De Quervains tenosynovitis (tendon inflammation): Causes, description, Treatment

Feet | – Others | De Quervains tenosynovitis (tendon inflammation) (Disease)

De Quervains tenosynovitis (tendon inflammation): Description

A patient that suffers from De Quervain’s tenosynovitis has inflammation of the tendons in the thumb. The inflammation occurs in two tendons: the extensor pollicis brevis and abductor pollicis.

De Quervain’s tenosynovitis typically is associated with pain when the thumb is folded across the palm and the fingers are flexed over the thumb as the hand is pulled away from the involved wrist area. This is also referred to as the Finklestein sign.

Symptoms of De Quervain’s tenosynovitis include finger pain, hand pain, wrist pain, and tenderness over the area where the thumb joins the wrist. Other symptoms include pain during thumb extension and hand swelling in the area where the thumb joins the wrist.

Causes and Risk factors

De Quervain’s tenosynovitis is caused by overuse of the tendons that move the thumb, which results in irritation and inflammation.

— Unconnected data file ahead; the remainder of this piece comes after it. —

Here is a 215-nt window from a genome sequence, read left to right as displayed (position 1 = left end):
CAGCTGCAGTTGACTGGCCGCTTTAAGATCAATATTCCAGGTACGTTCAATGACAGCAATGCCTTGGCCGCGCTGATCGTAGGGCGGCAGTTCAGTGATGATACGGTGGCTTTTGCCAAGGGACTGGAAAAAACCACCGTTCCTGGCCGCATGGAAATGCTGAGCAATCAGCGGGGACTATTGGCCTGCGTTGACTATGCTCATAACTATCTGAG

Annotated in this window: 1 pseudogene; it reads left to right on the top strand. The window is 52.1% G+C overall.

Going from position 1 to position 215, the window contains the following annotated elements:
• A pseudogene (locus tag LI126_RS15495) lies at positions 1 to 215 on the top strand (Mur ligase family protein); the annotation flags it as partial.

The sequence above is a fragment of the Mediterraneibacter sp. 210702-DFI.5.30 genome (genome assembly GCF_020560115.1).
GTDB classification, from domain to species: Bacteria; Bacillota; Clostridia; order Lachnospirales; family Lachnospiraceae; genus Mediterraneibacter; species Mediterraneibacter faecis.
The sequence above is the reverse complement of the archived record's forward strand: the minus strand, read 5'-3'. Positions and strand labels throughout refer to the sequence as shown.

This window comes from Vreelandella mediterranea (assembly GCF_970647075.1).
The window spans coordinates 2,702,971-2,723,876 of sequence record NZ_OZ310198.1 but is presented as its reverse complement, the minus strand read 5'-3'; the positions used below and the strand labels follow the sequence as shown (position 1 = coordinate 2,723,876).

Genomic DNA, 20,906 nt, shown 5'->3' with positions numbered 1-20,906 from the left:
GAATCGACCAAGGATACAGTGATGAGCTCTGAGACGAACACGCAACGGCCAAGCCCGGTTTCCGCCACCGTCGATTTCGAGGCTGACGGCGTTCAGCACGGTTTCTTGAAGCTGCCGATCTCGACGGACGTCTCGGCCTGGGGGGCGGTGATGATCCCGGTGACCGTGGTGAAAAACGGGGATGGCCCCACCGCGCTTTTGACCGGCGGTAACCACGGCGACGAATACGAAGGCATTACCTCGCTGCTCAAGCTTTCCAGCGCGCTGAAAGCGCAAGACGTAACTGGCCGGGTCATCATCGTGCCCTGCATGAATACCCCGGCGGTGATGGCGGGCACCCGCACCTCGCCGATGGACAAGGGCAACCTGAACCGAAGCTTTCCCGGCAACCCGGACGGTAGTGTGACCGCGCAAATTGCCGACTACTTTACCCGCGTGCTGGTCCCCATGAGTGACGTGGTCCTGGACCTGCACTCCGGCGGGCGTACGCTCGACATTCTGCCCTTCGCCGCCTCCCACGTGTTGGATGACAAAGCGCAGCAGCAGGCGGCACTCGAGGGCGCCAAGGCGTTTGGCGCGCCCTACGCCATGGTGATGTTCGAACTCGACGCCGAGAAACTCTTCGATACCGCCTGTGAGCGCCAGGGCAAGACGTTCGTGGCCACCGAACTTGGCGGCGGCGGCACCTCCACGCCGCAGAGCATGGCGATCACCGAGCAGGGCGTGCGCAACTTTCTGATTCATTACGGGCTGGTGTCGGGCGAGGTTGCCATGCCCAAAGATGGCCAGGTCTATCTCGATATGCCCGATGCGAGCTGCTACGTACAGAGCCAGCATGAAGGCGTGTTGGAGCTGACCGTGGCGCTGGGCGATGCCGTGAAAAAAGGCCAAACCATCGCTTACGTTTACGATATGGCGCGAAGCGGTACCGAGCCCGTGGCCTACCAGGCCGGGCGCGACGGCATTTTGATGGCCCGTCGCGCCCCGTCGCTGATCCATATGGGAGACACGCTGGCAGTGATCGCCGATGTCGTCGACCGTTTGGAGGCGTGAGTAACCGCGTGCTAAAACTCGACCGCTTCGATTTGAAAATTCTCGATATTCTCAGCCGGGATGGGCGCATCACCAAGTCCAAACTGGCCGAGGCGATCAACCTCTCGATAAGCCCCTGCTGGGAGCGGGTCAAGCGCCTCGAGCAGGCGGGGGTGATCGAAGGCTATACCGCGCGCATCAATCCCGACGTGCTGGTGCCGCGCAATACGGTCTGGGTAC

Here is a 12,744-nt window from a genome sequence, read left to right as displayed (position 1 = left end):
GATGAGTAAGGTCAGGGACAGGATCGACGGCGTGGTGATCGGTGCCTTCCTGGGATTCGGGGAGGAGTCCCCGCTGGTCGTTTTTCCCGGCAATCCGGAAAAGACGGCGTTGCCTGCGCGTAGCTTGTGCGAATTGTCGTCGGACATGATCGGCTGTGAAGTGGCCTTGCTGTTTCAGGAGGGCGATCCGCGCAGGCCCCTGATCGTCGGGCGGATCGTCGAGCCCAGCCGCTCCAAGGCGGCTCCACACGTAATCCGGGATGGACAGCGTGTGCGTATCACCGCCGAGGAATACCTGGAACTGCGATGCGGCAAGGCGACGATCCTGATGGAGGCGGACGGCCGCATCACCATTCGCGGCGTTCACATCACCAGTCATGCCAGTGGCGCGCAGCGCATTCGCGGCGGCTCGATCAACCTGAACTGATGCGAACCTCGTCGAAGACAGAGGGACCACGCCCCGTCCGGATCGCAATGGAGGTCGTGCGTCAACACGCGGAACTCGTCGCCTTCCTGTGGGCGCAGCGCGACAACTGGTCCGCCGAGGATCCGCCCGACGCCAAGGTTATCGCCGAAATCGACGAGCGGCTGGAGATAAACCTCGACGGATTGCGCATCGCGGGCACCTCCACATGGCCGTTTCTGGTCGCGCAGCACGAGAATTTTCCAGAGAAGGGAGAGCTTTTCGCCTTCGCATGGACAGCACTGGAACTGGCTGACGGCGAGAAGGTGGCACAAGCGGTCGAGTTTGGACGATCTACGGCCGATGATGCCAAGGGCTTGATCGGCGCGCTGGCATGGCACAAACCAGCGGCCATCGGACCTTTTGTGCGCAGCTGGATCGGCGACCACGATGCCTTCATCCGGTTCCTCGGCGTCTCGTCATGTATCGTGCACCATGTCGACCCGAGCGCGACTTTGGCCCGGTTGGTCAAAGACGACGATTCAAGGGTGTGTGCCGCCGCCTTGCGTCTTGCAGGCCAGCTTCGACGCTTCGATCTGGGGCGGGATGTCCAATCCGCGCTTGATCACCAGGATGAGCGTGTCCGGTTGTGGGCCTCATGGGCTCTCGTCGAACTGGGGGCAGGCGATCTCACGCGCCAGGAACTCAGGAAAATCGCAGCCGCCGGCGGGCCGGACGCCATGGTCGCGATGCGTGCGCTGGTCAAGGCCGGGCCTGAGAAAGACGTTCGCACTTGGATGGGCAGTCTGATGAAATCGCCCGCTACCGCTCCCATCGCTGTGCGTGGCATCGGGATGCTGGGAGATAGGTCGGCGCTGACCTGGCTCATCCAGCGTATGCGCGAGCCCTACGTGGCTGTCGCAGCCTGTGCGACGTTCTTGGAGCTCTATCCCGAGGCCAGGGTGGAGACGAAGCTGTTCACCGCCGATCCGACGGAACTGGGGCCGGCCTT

Tenosynovitis is the inflammation of the lining of the tendon sheaths which enclose the tendons. The tendon sheath is usually the site which becomes inflamed, but both the sheath and the tendon can become inflamed simultaneously. The cause of tenosynovitis is often unknown, but usually strain, overuse, injury, or excessive exercise may be implicated. Tendonitis may also be related to disease (for example, diabetes or rheumatoid arthritis).

De Quervains tenosynovitis (tendon inflammation): Treatment and Diagnosis

Finkelstein’s test is used to diagnose de Quervain’s syndrome in people who have wrist pain. To perform the test, the examining physician grasps the thumb and the hand is ulnar deviated sharply. If sharp pain occurs along the distal radius (top of forearm, about an in inch below the wrist), De Quervain’s syndrome is likely.

Treatment may include splinting, nonsteroidal anti-inflammatory medications, acetaminophen, or injection of the tendon sheath with cortisone. If symptoms persist surgery may be necessary

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